The author of The Reluctant Fundamentalist has a new novel coming out about a poor kid in a poor country (similar to Pakistan but not named), who makes a fortune in the bottled water industry. The narrator, like the country, remains unnamed, as the story is told in the second-person instructional, a mock self-help style popularized by Lorrie Moore’s famed (and excellent) debut short story collection, Self-Help. Kakutani highlighted Hamid’s “high-frequency radar” in sketching out the social network portrayed here. Worth a shot for sure.
Next up: the new short story collection from C4 favorite Sam Lipsyte. The flap copy calls it both “hilarious” and “tragicomic,” and I’d be inclined to believe the latter. There have been a glut of story collections recently, and I’m not sure I’ve ever read one without a dud or two. The lucky thing about a collection by talented authors is that one or two or seven duds won’t necessarily sink it. If one has even just a couple of gems, it can be great.
Our own Eric Markowsky said, of Hemon’s 2008 novel The Lazarus Project: “The prose is so compelling, at times devastatingly funny and charming, at others just devastating, that the book moves like a light read despite its heavy themes.” This latest project is a semi-memoir about Hemon’s lives in two cities, Sarajevo and Chicago, and the early buzz raves.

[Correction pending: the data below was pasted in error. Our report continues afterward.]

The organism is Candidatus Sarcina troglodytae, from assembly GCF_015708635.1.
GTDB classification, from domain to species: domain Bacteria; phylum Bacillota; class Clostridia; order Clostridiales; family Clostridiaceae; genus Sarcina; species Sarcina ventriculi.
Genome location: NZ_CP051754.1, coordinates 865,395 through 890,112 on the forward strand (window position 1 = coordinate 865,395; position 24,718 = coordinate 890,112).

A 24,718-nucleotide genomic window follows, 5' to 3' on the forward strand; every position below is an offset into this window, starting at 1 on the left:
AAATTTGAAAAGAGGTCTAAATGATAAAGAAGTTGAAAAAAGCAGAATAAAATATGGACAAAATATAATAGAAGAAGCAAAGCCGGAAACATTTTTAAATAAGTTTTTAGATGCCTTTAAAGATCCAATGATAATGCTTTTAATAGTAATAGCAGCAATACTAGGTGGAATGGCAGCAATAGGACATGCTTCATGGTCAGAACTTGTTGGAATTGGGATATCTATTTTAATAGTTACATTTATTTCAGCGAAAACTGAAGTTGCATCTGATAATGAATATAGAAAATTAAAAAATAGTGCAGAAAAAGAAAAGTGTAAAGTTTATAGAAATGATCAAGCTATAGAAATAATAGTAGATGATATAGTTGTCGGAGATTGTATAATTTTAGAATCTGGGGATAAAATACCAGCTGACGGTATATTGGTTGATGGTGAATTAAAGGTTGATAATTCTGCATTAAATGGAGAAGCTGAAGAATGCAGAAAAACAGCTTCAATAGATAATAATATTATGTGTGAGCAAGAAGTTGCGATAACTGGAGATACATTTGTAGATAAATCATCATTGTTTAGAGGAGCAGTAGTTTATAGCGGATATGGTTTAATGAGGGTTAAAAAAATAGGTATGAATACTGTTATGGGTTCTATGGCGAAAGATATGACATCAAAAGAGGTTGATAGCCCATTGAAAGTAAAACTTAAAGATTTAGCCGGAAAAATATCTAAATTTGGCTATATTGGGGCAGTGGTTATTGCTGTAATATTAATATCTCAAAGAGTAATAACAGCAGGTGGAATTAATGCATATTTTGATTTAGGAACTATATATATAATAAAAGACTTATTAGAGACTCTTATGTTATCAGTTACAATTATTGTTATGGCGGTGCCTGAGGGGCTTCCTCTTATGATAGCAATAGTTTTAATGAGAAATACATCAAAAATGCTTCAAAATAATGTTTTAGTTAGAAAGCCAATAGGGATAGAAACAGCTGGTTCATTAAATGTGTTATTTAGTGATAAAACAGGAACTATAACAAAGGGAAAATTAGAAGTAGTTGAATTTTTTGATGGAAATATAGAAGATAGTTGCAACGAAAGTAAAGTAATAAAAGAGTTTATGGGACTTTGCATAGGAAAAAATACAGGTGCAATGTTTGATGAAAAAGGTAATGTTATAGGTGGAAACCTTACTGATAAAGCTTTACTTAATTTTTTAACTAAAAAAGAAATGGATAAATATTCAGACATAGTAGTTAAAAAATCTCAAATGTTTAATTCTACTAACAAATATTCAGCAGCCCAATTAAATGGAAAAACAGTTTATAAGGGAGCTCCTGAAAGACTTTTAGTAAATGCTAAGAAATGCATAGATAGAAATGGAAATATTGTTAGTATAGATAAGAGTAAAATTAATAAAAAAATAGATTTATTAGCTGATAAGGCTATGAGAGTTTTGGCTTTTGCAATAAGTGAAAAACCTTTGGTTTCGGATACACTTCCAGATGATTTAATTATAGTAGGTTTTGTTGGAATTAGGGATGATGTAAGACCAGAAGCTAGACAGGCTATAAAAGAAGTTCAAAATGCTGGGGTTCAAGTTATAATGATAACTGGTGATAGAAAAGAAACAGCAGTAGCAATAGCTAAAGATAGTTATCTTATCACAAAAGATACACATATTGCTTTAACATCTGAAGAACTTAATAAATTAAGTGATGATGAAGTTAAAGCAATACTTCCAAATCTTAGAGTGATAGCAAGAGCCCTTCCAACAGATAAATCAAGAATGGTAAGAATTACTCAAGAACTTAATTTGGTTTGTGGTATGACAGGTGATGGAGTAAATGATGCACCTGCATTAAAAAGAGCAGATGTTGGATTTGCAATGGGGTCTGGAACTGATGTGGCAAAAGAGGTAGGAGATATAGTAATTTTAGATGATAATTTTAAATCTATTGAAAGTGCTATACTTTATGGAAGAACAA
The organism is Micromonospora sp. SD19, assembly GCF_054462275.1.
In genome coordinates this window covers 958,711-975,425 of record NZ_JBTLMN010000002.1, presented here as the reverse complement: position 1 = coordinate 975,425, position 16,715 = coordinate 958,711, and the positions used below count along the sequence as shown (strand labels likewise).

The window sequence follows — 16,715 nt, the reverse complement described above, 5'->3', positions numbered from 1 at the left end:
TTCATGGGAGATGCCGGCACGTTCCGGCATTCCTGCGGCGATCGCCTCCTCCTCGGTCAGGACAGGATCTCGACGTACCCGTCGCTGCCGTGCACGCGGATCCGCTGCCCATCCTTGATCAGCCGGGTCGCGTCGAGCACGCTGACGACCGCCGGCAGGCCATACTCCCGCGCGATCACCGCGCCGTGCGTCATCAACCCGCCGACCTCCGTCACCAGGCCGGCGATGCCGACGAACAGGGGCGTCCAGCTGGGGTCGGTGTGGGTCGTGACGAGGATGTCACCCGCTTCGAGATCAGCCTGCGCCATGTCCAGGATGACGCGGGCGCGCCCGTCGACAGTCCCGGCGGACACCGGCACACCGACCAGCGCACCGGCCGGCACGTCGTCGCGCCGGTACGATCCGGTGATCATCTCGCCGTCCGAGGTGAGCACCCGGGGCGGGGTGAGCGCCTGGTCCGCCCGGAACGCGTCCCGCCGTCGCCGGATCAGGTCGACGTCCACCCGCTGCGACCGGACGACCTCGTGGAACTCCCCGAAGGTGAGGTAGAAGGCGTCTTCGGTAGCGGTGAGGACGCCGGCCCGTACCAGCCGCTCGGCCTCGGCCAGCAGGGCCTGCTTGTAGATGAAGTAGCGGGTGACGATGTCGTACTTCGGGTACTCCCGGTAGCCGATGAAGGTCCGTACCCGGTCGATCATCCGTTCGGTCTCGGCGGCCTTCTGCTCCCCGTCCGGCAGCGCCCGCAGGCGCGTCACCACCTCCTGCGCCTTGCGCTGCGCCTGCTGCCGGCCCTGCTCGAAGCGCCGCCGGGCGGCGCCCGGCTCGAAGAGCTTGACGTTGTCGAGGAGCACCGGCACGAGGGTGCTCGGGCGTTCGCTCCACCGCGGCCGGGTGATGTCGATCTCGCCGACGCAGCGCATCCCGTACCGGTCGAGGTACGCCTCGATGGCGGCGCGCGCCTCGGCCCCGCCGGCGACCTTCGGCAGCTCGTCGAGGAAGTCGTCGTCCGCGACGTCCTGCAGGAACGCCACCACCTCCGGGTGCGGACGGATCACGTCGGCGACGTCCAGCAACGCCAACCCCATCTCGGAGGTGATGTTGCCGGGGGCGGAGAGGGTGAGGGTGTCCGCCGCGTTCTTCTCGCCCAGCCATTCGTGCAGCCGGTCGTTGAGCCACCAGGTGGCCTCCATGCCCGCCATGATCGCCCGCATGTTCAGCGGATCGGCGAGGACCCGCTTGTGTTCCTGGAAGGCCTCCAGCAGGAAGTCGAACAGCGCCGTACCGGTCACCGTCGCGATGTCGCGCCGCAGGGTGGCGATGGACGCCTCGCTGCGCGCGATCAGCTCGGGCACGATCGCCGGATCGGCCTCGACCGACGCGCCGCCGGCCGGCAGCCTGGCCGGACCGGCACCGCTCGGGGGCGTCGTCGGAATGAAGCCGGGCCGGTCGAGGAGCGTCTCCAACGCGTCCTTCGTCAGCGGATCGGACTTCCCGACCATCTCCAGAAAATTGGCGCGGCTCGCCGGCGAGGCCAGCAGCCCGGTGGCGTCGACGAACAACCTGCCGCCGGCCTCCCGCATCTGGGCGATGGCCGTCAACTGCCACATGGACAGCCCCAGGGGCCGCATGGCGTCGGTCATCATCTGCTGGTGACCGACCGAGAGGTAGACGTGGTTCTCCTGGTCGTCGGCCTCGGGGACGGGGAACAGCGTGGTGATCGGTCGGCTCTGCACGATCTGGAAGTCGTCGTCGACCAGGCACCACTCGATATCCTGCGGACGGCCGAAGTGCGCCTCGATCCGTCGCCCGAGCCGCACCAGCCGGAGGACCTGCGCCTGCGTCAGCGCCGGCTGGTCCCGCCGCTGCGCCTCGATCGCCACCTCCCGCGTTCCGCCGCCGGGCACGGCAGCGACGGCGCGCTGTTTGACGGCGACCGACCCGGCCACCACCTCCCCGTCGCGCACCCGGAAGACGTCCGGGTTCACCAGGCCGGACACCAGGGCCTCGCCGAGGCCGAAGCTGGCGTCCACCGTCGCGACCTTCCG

Pretty much anything by Nabokov will get top honors on this site, whenever it comes up. Nabokov wrote this play when he was 24, and it sounds full of his early themes: odd, fantastical kingdoms; despotic states; revolution; and abnormal, possibly unnerving love. Let’s give it a shot.
Gass took fifteen years to write this novel, about “the nature of human identity,” and a Jewish man who grew up in London during WWII and who later decides that his calling is to found the Inhumanity Museum. The Millions called it his most accessible fiction in 45 years. Still, dude is dense.
It’s been nine weeks (literally), so it’s time for another Joyce Carol Oates book. This “eerie tale of psychological horror” has gotten luke-warm reviews at best. Maybe she should take a little longer to write the next one?
This is the first installment in a new urban fantasy series, and it’s getting such rave reviews that I might give it a chance. Meg is a “blood prophet,” Simon is a shape-shifter… presumably they fall in love. This stuff always sounds like a Twilight ripoff to me on paper, but if Bishop’s writing is good enough, I’ll get on board. Maybe.
The 2009 Pulitzer Prize winner for Olive Kitteridge returns with the story of the Burgess family. After their father dies in a freak accident, Jim and Bob Burgess escape their small town as fast as they can, leaving their sister behind. When the sister’s own kid gets into trouble, Jim and Bob have to come home and reconcile their past.
This short, fable-like fantasy novel follows a young mapmaker’s apprentice in a “faraway land” who finds a secretive people who guard a mythic treasure. The people regard the mapmaker and her kingdom as a threat, and so the mapmaker is cast out, and has to find a life of her own. Early buzz has been mixed, but I might give this one a shot.
This one sounds like half Persephone myth and half Dan Brown. A professor of demon mythology at Columbia (I guess they have those) has to bring all his knowledge and smarts together to save his daughter from the underworld.